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Publication numberUS5404201 A
Publication typeGrant
Application numberUS 07/827,939
Publication dateApr 4, 1995
Filing dateJan 29, 1992
Priority dateMar 22, 1988
Fee statusPaid
Also published asCA1325241C, DE68918313D1, DE68918313T2, DE68928805D1, DE68928805T2, EP0334287A2, EP0334287A3, EP0334287B1, EP0590691A2, EP0590691A3, EP0590691B1, US5138380, US5504556
Publication number07827939, 827939, US 5404201 A, US 5404201A, US-A-5404201, US5404201 A, US5404201A
InventorsTakao Umeda, Toru Miyasaka, Osamu Namikawa, Isamu Komatsu
Original AssigneeHitachi, Ltd., Hitachi Koki Co., Ltd.
Export CitationBiBTeX, EndNote, RefMan
External Links: USPTO, USPTO Assignment, Espacenet
Electrostatic recording apparatus, method of controlling the apparatus, and method of evaluating life of photoconductive member of electrostatic recording apparatus
US 5404201 A
Abstract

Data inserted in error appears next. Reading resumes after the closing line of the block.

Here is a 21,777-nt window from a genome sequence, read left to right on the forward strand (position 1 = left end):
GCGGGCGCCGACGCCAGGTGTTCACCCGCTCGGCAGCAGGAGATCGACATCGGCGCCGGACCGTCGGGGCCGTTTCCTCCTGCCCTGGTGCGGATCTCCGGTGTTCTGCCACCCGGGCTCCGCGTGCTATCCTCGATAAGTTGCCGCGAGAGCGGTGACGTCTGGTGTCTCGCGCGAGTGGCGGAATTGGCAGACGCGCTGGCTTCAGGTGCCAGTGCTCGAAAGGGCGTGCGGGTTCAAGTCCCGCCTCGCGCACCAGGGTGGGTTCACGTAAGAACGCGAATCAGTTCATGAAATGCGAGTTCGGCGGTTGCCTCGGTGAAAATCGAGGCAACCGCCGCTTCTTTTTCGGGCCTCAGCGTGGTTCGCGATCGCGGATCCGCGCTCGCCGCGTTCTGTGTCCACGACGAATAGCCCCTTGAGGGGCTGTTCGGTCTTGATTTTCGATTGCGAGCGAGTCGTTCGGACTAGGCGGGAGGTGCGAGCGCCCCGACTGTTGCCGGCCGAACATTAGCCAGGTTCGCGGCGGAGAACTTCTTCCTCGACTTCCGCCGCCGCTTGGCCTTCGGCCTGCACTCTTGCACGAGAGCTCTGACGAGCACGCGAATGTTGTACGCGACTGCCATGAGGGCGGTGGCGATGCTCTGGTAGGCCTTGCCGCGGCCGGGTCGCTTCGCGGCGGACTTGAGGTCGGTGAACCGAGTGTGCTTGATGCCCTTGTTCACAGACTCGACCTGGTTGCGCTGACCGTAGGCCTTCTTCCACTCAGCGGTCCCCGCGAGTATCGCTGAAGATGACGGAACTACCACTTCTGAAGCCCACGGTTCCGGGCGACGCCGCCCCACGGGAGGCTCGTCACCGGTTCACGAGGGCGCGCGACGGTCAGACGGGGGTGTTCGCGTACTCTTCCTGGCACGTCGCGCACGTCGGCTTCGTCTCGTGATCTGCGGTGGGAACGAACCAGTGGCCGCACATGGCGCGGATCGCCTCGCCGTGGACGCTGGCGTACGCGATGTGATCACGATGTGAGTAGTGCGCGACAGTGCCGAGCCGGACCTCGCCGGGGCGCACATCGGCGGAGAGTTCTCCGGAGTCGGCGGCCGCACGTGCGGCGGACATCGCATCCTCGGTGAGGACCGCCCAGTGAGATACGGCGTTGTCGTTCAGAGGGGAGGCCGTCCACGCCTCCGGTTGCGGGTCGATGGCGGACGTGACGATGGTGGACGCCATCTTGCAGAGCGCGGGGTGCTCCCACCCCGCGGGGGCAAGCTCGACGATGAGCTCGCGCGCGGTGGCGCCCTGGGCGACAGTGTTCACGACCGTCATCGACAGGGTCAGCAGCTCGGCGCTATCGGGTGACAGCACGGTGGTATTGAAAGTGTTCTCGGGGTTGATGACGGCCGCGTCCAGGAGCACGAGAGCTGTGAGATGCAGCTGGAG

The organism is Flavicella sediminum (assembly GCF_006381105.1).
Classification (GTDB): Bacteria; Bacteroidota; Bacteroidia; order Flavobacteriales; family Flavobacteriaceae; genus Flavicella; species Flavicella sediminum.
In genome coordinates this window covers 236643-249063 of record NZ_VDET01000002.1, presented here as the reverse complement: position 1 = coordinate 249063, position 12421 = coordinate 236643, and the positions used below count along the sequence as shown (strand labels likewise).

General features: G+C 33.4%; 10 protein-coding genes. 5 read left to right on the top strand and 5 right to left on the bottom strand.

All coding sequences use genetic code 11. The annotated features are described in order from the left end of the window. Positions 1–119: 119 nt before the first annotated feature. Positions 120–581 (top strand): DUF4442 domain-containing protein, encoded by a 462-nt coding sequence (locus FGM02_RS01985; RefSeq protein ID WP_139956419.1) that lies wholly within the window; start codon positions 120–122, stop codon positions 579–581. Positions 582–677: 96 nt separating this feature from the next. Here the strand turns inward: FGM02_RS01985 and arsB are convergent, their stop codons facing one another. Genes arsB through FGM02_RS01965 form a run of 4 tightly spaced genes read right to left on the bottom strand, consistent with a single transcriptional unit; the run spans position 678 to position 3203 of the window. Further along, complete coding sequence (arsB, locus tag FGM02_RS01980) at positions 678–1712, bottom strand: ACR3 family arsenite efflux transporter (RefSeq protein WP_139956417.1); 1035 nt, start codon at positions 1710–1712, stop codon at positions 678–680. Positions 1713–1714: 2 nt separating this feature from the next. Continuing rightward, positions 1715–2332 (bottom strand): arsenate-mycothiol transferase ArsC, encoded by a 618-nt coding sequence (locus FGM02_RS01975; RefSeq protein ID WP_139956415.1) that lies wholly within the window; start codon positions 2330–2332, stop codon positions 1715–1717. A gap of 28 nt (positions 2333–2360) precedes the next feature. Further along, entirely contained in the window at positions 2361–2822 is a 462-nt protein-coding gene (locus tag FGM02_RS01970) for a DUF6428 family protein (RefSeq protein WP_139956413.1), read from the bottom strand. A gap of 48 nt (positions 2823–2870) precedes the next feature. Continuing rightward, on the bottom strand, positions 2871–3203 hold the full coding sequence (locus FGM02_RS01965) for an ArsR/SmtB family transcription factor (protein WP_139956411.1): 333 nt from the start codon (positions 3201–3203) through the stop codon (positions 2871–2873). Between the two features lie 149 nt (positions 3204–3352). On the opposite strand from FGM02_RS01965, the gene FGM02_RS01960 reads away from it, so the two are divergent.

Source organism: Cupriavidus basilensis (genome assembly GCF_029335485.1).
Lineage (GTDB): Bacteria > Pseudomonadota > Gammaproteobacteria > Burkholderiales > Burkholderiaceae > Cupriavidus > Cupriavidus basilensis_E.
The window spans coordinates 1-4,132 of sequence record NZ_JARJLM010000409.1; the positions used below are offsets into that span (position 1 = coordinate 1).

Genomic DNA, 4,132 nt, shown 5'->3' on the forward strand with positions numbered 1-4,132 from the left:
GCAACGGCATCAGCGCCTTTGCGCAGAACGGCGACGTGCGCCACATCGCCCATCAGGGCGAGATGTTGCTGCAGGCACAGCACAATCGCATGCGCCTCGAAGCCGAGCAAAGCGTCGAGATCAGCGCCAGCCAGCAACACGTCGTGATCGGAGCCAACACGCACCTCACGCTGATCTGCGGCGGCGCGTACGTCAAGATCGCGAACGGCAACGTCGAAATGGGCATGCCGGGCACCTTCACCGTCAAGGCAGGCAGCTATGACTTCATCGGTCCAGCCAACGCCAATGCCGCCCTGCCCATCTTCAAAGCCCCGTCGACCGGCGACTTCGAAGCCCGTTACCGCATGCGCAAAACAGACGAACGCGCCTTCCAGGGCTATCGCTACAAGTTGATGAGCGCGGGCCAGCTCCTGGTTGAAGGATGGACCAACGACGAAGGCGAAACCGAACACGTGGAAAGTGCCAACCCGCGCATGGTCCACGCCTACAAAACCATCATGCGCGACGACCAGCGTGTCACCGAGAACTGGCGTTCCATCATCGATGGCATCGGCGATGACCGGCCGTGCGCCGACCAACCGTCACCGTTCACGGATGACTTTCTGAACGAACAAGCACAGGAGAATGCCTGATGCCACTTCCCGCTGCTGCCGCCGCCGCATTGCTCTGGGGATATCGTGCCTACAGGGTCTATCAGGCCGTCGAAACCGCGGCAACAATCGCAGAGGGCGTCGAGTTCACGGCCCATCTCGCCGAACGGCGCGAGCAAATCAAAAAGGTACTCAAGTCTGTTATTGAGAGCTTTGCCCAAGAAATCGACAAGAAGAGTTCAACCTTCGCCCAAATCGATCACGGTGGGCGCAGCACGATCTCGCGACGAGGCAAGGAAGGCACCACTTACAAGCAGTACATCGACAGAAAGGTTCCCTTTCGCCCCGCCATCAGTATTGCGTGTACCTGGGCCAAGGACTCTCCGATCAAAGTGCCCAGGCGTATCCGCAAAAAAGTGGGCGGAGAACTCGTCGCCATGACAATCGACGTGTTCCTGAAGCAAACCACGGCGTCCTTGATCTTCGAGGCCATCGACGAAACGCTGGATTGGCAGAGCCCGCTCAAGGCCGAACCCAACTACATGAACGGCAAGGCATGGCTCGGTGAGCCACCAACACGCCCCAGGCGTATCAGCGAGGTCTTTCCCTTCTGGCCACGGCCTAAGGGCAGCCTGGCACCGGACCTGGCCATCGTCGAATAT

A potential of a reference potential measure section is set to a desired value of a potential of a drum surface (charge receptive surface) such that a potential of the reference potential measure section and a potential of the charge receptive surface are detected by a surface potential detect device during a rotation of the drum to obtain a difference between the values of the measured potential, so that an operation of a charger is controlled to be reduced to zero, thereby changing the potential of the charge receptive surface. This enables the surface potential to be precisely controlled without necessitating a frequent calibration of the surface potential detect device. In addition, the potential of the reference potential measure section is appropriately set depending on a develop condition so as to prevent a toner, when the portion passes a developer at a position over a circumferential area of the drum, from being fixed thereonto. Moreover, a potential of the reference potential detect section and a potential of the charge receptive surface are detected by use of the surface potential detect device so as to examine a difference therebetween and a distribution thereof, which enables a change as well as an irregular variation of the potential due to deterioration of the charge receptive surface to be analyzed. Based on the analysis, it is possible to detect the deterioration of the photoconductive body as the charge receptive surface so as to evaluate the life thereof. Furthermore, when an information processing system is configured by combining a computer with an electrostatic recording apparatus according to the present invention, there can be provided a picture quality control system effecting a precise control depending on a characteristic of the photoconductive body.